discussion on one simple page.
>> SHELLY ARDIS: So for example, on this example, they have
an image here in the middle. All the pictures on the outside
are participants who can annotate on that picture and comment.
They can sign. It can be a video comment. You can write along
that to leave text, like little text comment, so it's very
powerful. And just using video is engaging to the students.
Any time we use pictures and allow them to peer comment they're
BrainPop is a program that has animated cartoons. For many
years we pushed them to have captions because the materials are
beautiful, but they were not accessible for our kids. They now
have all of their content captioned for BrainPop and BrainPop
Junior. It's phenomenal content. They take a hard concept or
interesting concept, the free one of the week yesterday was,
"What is a booger?"
And they explain with animation what they're explaining.
They have it across the curriculum, science, social studies,
English, math, arts and music, health, and tech -- technology.
Most have a free version or trial version, and then you can
subscribe. So now I am streaming for those who aren't seeing
the web, the far away people that aren't seeing the web.
>> There was a lot of fighting in that play. Wow!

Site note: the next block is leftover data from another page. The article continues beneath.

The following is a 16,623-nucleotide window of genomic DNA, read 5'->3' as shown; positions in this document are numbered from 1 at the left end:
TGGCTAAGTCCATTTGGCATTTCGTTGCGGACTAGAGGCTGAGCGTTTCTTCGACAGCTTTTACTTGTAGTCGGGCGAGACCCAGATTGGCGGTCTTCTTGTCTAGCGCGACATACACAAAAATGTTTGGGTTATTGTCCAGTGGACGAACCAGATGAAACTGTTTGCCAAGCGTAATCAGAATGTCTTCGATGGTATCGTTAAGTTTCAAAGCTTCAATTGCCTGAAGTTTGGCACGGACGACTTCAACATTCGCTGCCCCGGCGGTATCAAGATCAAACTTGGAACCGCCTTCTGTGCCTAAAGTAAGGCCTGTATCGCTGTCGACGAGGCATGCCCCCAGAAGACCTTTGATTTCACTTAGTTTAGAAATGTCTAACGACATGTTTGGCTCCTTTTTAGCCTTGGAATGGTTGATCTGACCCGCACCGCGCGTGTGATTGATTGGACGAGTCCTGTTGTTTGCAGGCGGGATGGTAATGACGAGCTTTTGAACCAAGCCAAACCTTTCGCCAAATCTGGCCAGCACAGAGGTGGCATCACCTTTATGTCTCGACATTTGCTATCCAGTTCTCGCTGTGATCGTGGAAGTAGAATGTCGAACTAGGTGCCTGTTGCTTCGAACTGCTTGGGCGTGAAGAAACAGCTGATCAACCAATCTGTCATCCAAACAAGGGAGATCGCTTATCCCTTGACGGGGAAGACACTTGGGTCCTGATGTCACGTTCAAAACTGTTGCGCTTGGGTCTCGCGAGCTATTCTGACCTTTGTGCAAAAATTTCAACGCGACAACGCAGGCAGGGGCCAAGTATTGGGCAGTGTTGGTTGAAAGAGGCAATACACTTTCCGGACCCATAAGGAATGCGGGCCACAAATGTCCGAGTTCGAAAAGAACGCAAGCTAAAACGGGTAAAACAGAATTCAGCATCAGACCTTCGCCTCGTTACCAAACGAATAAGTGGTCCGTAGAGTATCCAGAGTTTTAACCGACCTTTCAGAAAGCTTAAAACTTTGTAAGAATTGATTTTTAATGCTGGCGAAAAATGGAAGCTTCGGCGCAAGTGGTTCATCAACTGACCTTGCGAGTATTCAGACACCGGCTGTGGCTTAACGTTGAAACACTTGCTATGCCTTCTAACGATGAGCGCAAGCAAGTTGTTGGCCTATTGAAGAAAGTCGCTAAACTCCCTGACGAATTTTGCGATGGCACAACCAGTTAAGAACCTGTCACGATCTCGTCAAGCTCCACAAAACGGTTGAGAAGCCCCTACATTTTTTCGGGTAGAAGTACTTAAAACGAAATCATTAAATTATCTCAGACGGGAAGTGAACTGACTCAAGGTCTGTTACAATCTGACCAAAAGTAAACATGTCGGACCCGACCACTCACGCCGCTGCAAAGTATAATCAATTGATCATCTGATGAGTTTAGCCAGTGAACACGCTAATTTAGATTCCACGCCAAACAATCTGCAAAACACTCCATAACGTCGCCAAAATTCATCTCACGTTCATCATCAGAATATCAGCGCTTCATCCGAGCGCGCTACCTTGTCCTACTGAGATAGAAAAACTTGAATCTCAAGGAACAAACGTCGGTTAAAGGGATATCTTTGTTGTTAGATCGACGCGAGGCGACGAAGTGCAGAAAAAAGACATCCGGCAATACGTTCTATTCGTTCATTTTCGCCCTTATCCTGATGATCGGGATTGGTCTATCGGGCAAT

>> SHELLY ARDIS: It's an animated cartoon with cartoon
>> SHELLY ARDIS: Go ahead and pause. Let's go back to our
presentation. The animation is clear, crisp, engaging, and it
really breaks down a piece of content as a little two-minute
clip, and the kids understand because it's so visually engaging
you have the text so that the kids are getting the vocabulary
that they need with that visual presentation of the concept.
It's beautiful. Much more higher-tech curriculum program is a
system called Safari Montage. This program is a video-on-
demand system, like net flicks, but for the school. It's a
full suite actually of curricular materials, cross-curricular.
We decided to purchase safari montage a few years ago when we
got this grant fund. It's a little bit expensive. But it
allowed us to stream internally within the school's campus
instead of pulling video down from the web.
So this isn't like You Tube. You don't look for the video on
the web and then pull it down taking up your bandwidth. It
stays on a server on our school campus so we're moving that